The infrared emitter's ability to carry commands that can reach nearby devices has other potential uses. The patent filing mentions another possible use of the technology in a museum setting. An infrared emitter could sit near a museum exhibit and emit waves that reach an observer's phone, populating their device with more information about the item or painting.
The potential uses for this kind of technology that remotely can emit commands to a personal phone immediately triggers concerns for some privacy experts, who fear that it could be used for other purposes.
"The underlying motivation behind this kind of development is definitely alarming," said Parker Higgins, a spokesperson for the digital advocacy group Electronic Frontier Foundation. Higgins said that governments at the local, state, and national levels have all advocated to be able to remotely control phones before. "We've seen it before when police in Ferguson called a no-fly zone to keep media from capturing aerial shots, or when authorities in the Bay Area or Egypt shut down cell service during protests. There's no good reason to trust the government to control criticism of its own behavior," he said.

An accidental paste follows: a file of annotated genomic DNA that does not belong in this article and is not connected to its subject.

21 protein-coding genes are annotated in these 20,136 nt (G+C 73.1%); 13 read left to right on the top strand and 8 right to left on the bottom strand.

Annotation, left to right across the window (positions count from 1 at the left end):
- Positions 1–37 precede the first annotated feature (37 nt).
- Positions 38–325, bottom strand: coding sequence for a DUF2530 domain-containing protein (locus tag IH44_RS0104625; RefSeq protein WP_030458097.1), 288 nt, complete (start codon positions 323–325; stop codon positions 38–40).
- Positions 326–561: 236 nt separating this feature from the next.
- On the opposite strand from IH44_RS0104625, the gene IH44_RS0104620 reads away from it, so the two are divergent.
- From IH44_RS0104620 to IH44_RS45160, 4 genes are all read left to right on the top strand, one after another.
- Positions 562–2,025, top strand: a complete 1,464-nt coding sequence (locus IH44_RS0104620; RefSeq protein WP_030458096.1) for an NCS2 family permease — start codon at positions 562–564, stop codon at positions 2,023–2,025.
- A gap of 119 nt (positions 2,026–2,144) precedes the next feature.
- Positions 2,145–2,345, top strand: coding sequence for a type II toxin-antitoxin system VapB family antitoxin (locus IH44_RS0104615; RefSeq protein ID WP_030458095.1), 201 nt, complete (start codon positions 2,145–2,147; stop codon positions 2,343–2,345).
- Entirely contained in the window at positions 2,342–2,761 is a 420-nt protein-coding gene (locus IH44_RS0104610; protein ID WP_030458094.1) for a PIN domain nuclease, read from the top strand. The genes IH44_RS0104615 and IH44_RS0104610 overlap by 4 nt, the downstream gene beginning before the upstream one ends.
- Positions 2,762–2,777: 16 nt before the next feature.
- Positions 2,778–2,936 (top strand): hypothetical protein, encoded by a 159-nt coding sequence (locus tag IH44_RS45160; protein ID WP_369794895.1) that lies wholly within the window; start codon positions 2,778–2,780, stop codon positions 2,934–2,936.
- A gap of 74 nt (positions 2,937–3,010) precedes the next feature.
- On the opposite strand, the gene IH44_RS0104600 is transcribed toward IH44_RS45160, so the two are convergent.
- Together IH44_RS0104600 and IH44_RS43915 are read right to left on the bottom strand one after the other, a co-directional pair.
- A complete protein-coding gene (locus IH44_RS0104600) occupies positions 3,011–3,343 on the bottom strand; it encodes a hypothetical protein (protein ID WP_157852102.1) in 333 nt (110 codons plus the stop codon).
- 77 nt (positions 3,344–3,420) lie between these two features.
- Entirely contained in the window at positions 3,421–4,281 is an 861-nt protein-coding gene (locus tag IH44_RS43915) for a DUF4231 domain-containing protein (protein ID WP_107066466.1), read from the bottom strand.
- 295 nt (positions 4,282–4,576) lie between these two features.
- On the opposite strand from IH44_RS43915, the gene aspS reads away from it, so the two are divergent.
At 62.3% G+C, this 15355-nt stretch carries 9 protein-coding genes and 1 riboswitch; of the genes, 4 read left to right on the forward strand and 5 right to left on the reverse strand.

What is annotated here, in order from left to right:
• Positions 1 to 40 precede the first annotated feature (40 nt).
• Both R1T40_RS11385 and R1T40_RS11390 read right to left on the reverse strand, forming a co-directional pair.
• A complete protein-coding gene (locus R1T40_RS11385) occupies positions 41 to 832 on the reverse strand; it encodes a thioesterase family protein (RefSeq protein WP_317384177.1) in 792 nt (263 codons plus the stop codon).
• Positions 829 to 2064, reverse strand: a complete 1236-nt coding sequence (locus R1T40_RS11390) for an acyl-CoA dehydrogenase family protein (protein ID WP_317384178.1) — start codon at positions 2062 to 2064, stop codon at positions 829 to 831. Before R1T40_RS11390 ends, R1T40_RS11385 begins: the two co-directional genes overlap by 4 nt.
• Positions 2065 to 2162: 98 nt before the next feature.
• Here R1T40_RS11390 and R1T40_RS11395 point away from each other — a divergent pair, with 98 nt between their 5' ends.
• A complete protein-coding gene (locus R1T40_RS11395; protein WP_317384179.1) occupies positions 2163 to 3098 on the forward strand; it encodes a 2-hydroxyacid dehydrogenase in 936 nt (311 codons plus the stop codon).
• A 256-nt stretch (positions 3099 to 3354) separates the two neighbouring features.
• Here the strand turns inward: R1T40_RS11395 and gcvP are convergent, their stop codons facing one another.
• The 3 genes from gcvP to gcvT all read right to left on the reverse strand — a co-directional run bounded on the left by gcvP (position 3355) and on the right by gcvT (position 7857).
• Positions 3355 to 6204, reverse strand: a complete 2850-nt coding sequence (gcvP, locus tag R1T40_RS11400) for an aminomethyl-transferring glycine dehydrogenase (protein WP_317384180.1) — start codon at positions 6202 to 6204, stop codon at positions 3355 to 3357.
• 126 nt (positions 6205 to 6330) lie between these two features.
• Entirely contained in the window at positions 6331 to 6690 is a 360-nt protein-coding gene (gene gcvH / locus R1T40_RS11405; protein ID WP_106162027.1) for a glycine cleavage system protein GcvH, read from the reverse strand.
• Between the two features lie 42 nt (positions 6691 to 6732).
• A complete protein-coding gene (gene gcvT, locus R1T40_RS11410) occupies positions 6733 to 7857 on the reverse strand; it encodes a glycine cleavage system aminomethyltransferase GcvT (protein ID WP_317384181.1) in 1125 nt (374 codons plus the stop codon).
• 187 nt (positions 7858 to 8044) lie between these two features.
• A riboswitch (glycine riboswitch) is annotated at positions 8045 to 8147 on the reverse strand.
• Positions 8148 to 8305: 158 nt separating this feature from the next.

Apple has not yet responded to request for comment.
Apple applied for rights to the infrared system in 2011 and was finally granted the patent five years later. In that time period, Apple started using a similar data transmission technology called iBeacons, which powers Bluetooth functionality, allowing users to control a sound system via their phone. Compared to Bluetooth, infrared might today seem like a more outdated approach, noted 9to5Mac.